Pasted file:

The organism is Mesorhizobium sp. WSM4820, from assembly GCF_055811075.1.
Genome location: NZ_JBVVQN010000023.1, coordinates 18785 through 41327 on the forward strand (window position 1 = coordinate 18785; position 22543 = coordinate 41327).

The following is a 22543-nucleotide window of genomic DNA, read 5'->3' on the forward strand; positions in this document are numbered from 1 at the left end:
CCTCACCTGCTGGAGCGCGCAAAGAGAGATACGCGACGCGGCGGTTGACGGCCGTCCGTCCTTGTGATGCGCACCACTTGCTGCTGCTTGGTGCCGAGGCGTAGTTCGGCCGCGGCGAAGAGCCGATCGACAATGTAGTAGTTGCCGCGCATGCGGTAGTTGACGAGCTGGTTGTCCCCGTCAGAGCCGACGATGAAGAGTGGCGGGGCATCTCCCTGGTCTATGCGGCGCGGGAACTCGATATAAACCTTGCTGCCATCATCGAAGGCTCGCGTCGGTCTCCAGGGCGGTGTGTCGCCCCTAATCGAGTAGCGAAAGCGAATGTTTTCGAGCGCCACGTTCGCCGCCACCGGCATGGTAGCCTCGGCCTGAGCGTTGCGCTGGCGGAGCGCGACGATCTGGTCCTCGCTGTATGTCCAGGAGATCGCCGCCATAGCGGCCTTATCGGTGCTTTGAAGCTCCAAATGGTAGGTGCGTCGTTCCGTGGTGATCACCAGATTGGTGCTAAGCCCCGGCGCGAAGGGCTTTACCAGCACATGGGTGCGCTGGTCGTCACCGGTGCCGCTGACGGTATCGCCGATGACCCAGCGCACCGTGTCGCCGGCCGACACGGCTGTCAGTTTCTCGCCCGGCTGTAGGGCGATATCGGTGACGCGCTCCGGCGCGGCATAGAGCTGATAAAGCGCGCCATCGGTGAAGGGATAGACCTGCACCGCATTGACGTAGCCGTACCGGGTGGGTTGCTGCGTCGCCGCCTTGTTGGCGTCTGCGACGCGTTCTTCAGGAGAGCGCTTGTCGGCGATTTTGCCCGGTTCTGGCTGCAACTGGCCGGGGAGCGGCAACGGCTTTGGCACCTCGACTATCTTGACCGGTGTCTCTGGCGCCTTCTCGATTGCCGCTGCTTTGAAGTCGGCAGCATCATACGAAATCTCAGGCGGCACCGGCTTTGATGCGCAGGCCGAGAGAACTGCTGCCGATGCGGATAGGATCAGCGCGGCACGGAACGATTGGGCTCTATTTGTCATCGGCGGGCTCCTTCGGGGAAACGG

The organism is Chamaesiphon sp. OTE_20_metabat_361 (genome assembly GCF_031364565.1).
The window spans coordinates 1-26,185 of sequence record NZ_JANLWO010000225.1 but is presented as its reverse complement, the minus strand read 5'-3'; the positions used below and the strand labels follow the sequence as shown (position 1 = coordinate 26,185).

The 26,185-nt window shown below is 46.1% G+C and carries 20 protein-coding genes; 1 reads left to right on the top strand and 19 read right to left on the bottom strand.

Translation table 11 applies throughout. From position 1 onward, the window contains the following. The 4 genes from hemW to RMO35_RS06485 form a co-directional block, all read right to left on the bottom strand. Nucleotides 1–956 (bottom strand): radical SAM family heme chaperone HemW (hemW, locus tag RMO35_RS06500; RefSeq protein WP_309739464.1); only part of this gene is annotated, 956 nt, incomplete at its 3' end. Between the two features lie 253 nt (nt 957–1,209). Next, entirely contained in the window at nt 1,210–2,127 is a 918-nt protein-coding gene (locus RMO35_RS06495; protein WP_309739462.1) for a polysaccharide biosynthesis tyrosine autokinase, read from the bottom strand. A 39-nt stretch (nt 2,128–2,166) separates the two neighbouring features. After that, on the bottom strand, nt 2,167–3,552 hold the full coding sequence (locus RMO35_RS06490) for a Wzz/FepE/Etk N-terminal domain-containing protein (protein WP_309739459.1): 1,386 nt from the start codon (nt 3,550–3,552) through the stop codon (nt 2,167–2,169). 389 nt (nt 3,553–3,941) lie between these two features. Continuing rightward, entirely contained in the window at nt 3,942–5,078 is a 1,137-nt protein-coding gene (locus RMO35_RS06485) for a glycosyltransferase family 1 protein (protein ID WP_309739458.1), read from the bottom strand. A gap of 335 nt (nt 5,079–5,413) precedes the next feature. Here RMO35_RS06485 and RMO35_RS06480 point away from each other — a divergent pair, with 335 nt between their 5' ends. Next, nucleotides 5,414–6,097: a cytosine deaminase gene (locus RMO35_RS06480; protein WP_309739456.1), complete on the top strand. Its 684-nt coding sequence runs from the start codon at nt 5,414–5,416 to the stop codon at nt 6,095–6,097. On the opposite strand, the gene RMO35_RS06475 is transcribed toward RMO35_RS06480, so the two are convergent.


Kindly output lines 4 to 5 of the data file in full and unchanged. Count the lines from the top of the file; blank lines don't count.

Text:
CCTCACCTGCTGGAGCGCGCAAAGAGAGATACGCGACGCGGCGGTTGACGGCCGTCCGTCCTTGTGATGCGCACCACTTGCTGCTGCTTGGTGCCGAGGCGTAGTTCGGCCGCGGCGAAGAGCCGATCGACAATGTAGTAGTTGCCGCGCATGCGGTAGTTGACGAGCTGGTTGTCCCCGTCAGAGCCGACGATGAAGAGTGGCGGGGCATCTCCCTGGTCTATGCGGCGCGGGAACTCGATATAAACCTTGCTGCCATCATCGAAGGCTCGCGTCGGTCTCCAGGGCGGTGTGTCGCCCCTAATCGAGTAGCGAAAGCGAATGTTTTCGAGCGCCACGTTCGCCGCCACCGGCATGGTAGCCTCGGCCTGAGCGTTGCGCTGGCGGAGCGCGACGATCTGGTCCTCGCTGTATGTCCAGGAGATCGCCGCCATAGCGGCCTTATCGGTGCTTTGAAGCTCCAAATGGTAGGTGCGTCGTTCCGTGGTGATCACCAGATTGGTGCTAAGCCCCGGCGCGAAGGGCTTTACCAGCACATGGGTGCGCTGGTCGTCACCGGTGCCGCTGACGGTATCGCCGATGACCCAGCGCACCGTGTCGCCGGCCGACACGGCTGTCAGTTTCTCGCCCGGCTGTAGGGCGATATCGGTGACGCGCTCCGGCGCGGCATAGAGCTGATAAAGCGCGCCATCGGTGAAGGGATAGACCTGCACCGCATTGACGTAGCCGTACCGGGTGGGTTGCTGCGTCGCCGCCTTGTTGGCGTCTGCGACGCGTTCTTCAGGAGAGCGCTTGTCGGCGATTTTGCCCGGTTCTGGCTGCAACTGGCCGGGGAGCGGCAACGGCTTTGGCACCTCGACTATCTTGACCGGTGTCTCTGGCGCCTTCTCGATTGCCGCTGCTTTGAAGTCGGCAGCATCATACGAAATCTCAGGCGGCACCGGCTTTGATGCGCAGGCCGAGAGAACTGCTGCCGATGCGGATAGGATCAGCGCGGCACGGAACGATTGGGCTCTATTTGTCATCGGCGGGCTCCTTCGGGGAAACGG

The organism is Chamaesiphon sp. OTE_20_metabat_361 (genome assembly GCF_031364565.1).